Dear friends and neighbors,
As you have probably heard, a week ago both legislative chambers passed Senate Bill 6617. I was one of the 14 House members voting NO on this measure.
Though SB 6617 would have provided some steps toward open government, including correspondence with lobbyists, as well as lawmakers’ calendars, to public scrutiny, while still keeping personal emails and letters from constituents private, I had serious concerns because of two main reasons:
- First, the process: This bill was rushed through the Senate and then the House without going through the regular legislative process. While a work session did take place, there were no hearings, which means there was no opportunity for public input. I believe citizens should get to weigh in on every piece of legislation we consider, especially when the subject matter is, precisely, government transparency.
- And secondly because, in my opinion, the policy didn’t go far enough. Some of the provisions in the bill did not sit well with me. For example, communications between lawmakers would remain sealed, and there would be no judicial review for denied requests.
Late last night, prompted by the thousands of calls and emails asking the governor to veto the bill, as well as a letter from many of my colleagues (who had voted in favor of the bill) also asking him for a veto, Governor Inslee vetoed the measure in full.
I am glad he did. This gives lawmakers the chance to start over and getting it right next time.
The governor will convene a task force of news media, open government advocates, legislators, and others, to engage in a very public process and bring back recommendations to the Legislature next year.
This is the right thing to do.
Fighting blight in neighborhoods across Washington
You’ve seen them as you drive around town, maybe even in your own neighborhood, vacant or abandoned homes that stand out due to their rundown condition. These eyesores become breeding grounds for crime and dumping grounds for trash; they are targets for arson and can become a health and safety hazard for their surrounding communities. Blighted properties make neighborhoods uninviting and bring down property values in the area, which reduces tax revenues that fund essential public services.
You may wonder why nobody seems to be doing anything about these neglected properties. If they were vacated due to foreclosures, surely the banks or the city or county could step in and clean them up.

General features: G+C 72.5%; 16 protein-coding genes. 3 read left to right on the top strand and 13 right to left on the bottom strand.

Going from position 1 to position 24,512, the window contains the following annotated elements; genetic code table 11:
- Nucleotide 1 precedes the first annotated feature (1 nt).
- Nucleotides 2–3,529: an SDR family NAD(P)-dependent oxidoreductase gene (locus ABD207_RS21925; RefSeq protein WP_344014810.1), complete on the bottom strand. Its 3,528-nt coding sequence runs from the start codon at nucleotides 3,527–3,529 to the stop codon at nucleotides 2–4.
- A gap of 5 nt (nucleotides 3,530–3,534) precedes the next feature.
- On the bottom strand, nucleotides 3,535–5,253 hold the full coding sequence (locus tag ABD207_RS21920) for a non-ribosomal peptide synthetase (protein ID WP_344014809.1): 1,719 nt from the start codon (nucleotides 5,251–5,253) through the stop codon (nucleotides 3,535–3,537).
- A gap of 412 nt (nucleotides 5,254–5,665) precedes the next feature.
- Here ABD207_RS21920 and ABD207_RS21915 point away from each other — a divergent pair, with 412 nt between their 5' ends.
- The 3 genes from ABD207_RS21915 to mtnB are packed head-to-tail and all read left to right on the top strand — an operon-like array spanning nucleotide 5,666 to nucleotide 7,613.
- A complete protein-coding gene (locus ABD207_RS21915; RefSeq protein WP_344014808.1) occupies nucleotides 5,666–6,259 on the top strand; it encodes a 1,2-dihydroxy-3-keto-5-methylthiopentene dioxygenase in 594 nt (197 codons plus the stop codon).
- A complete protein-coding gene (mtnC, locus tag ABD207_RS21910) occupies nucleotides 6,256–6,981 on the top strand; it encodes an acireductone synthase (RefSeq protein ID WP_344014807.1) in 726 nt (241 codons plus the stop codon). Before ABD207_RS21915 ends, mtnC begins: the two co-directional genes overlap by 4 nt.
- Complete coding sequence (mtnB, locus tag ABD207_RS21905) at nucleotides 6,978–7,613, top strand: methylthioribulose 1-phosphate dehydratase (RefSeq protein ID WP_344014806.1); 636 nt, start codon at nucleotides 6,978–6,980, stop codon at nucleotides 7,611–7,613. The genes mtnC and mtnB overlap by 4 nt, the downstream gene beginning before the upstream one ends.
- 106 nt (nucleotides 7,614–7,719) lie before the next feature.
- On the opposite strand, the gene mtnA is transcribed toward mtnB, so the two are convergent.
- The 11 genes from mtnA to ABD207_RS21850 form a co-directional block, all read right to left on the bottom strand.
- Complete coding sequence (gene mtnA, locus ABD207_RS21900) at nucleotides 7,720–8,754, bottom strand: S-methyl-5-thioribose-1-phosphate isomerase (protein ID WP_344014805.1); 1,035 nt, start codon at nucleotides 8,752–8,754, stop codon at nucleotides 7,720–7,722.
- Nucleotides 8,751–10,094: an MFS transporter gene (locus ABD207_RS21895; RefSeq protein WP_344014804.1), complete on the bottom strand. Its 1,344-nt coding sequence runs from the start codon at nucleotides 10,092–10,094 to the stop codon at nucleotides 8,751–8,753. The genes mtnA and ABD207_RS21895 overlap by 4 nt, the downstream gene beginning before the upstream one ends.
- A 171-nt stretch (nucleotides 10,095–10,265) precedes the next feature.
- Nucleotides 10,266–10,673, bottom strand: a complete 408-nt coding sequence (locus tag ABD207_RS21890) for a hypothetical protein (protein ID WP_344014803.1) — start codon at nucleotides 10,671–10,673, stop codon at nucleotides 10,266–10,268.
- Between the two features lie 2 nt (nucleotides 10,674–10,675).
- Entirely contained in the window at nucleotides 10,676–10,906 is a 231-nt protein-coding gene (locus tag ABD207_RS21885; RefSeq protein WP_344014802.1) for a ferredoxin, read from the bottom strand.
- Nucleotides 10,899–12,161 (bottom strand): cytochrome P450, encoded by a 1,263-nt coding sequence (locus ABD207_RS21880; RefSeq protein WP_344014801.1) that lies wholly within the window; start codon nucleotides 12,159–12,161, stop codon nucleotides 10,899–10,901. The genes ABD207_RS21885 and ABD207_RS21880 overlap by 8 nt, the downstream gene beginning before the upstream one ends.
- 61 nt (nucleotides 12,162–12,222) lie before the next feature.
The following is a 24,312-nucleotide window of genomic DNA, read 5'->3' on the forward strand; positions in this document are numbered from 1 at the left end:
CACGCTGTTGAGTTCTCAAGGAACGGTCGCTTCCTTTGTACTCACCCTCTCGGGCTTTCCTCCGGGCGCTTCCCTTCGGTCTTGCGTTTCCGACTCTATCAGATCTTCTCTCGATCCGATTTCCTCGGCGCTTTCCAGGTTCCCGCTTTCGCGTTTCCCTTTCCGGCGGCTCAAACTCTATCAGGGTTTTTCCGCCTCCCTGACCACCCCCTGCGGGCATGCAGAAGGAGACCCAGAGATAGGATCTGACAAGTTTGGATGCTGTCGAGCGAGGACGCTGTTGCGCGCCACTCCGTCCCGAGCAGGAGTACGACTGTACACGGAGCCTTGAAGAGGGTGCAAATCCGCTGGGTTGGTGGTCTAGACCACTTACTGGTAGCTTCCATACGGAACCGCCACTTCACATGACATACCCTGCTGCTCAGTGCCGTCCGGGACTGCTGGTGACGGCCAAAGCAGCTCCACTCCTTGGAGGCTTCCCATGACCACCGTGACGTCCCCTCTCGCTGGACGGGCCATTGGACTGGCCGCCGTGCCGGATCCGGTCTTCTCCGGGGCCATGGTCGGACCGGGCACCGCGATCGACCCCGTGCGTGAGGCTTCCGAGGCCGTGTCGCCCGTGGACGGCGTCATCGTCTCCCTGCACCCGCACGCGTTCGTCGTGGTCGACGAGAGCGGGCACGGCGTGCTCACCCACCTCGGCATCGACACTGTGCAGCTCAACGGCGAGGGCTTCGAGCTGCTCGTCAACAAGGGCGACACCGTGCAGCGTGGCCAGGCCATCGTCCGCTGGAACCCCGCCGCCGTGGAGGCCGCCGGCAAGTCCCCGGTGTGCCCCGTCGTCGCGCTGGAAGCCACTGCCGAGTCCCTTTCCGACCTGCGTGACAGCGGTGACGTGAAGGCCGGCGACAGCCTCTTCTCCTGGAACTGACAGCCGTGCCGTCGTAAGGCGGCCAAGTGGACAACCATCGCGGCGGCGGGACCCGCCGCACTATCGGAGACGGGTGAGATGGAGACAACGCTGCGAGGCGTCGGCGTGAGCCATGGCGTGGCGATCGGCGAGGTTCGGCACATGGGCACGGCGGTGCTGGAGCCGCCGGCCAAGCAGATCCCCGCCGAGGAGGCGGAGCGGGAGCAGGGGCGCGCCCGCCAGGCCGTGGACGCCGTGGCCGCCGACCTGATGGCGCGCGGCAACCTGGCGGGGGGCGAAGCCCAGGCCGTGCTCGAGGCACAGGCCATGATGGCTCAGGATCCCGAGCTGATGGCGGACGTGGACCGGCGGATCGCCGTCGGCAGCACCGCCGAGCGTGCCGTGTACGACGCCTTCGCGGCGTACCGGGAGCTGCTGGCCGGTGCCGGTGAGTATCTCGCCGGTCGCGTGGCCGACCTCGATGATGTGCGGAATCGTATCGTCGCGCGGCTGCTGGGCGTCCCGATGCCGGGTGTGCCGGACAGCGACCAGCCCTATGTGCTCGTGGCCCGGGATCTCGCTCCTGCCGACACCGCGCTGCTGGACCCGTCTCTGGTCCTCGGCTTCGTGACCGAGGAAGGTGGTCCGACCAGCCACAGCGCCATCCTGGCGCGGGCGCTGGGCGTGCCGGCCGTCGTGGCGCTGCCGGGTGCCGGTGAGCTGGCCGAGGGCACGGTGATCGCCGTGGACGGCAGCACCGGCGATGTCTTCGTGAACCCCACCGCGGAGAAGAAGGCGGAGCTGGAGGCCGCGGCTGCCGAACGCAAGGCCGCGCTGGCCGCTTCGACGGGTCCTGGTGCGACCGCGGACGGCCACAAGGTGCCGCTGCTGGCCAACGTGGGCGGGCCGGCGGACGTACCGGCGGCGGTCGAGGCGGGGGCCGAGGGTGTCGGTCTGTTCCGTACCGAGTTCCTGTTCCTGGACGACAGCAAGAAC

However, it’s not that easy. Many of these homes are in mid-foreclosure and, under current law, when a residential property is abandoned and is in the foreclosure process, lenders can’t enter the property for any reason without consent unless the foreclosure is finalized. Local governments have limited tools to address this issue and while they do have nuisance abatement authority, it is a costly and cumbersome process. They would rather the actual owners cover those expenses instead of imposing the cost on taxpayers.
That’s why I sponsored House Bill 2057, which provides a way for local governments, lenders and their agents, to access abandoned properties to carry out maintenance and keep them from deteriorating. The measure passed both the House and Senate unanimously and is on its way to the governor’s desk.
For more information on my bill, read this press release.
Another great page this week
This week I was happy to sponsor page Abhijeet (Abhi) Sanga, a student at Mt. Rainier High School.
Pages perform a wide variety of responsibilities, from presenting the flags to distributing amendments on the House floor. In addition to contributing to the efficient operation of the Legislature, pages receive daily civics instruction, draft their own bills, and participate in mock committee hearings.
In his spare time, Abhi enjoys sports, especially soccer and tennis, and he also volunteers as a tutor.
Click here to read about the Page Program.
As always, I appreciate that you take the time to read my newsletter. Please continue calling and emailing me with your ideas and concerns.